By default i3 doesn’t have any notifications. If we want to have them, we need to install notification daemon. We have a few choices. I decided to go with dunst, which is nice and minimalistic notification daemon. It’s also configurable and we can put its configuration into ~/.config/dunst/dunstrc file. You can check my configuration for this daemon in my dotfiles repo as well as previous configs. I’ve done a few adjustments in this file to make notifications be consistent with colors of the system and my personal preferences. I also moved notification window a little bit down because it was covering status bar. You can test notification with notify-send command. Remember to kill dunst after applying changes in the config to see them. Moreover, after installing dunst, we need to start it to invoke the daemon and then after future system start-ups it will start automatically.

Working with multiple screens #

In my current setup, I have laptop screen and external monitor. By default, i3 utilizes all available screens and first workspace is located in my primary (laptop) monitor. When I would like to use this workspace on my external screen, when laptop lid is closed, then I need to disable laptop screen. It’s not neccessary, when you are using both laptop and external monitor. To do that, I’m using xrandr program. I created wrapper for this program called monitor.sh, which you can find in .scripts directory in my dotfiles repository.

Key functionalities of this script looks as follows:

function list {
  xrandr --listmonitors
}

function laptopoff {
  xrandr --output eDP-1 --off
}

function laptopmirror {
  xrandr --output eDP-1 --mode 1920x1080 --output HDMI-2 --mode 1920x1080 --same-as eDP-1
}

function reset {
  xrandr --auto
}

function wallreload {
  feh --bg-scale ~/Pictures/config/wallpaper/wallpaper.jpg
}

When I start the system, log in and close the laptop lid, I need to execute monitor.sh laptopoff to disable laptop screen, and then monitor.sh wallreload to reload wallpaper and adjust it into the higher resolution for the workspace 1. eDP-1 is name of my laptop monitor and it may be different in your case. In order, to reset settings, I can use reset command. It’s more convenient than remembering all xrandr commands.

WiFi and Bluetooth #

WiFi #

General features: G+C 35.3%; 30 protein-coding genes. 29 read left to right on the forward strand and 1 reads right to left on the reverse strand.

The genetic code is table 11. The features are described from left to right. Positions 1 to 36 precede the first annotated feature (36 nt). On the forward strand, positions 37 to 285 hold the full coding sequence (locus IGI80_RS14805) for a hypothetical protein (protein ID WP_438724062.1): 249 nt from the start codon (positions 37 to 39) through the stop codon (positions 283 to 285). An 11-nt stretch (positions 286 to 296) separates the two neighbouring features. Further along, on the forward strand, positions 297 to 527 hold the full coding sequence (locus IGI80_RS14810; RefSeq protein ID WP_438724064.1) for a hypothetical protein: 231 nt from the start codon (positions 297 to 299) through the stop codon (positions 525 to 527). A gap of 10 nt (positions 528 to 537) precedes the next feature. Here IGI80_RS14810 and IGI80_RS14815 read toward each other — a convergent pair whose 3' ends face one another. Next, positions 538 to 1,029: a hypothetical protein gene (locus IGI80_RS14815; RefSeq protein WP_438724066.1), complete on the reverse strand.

i3 doesn’t have any control panel window known from desktop environments like Gnome. If we want to use WiFi and Bluetooth, we need command line tools (or GUI if we prefer) installed additionally in the system. For WiFi, I’m using nmcli. To list WiFi networks, we can type:

nmcli dev wifi

To connect to the given network, we can type:

nmcli --ask device wifi connect hot_spot_name

I also created wrapper for this, which you can find in network.sh file inside .scripts directory in my dotfiles repository.

Bluetooth #

We have the same story with Bluetooth. In order to connect to bluetooth devices, I’m using bluetoothctl program.

To display devices, we can type:

bluetoothctl devices

In order to connect to the device, we can type:

bluetoothctl connect mac_address

I also created wrapper for this stuff, which allows me to connect to different devices, enable/disable bluetooth, start scanning, show paired devices, etc. You can find it in bluetooth.sh in my dotfiles repository in the same place where previous scripts are located.

Final thoughts #

i3 WM is definitely great Window Manager. Probably the best I have been using so far. Initial configuration and setup can be overwhelming, but once we get into it, it will become clear and simple. Whole system is very fast, highly configurable, we can store complete configuration in the files and easily reproduce it on other machines or in our own machine in case when something will go wrong or we just want to reinstall the system. Using shortcuts and tiling windows all the time may be odd in the beginning, but once we get used to it, usage of this system is very efficient and conveninent. I have been using MS Windows, macOS, Unity desktop environment and Gnome in the past. i3wm is my favorite environment so far. Once we perform all the configuration in the beginning, we don’t have to touch it later until we want to change or add something. I wouldn’t recommend this WM to someone who doesn’t like computers, configurations, solving problems, etc. If you want something working out of the box, which you can trade for speed, high customization, control over your system, etc., then you should choose macOS, Windows or maybe Gnome if you prefer Linux.

References #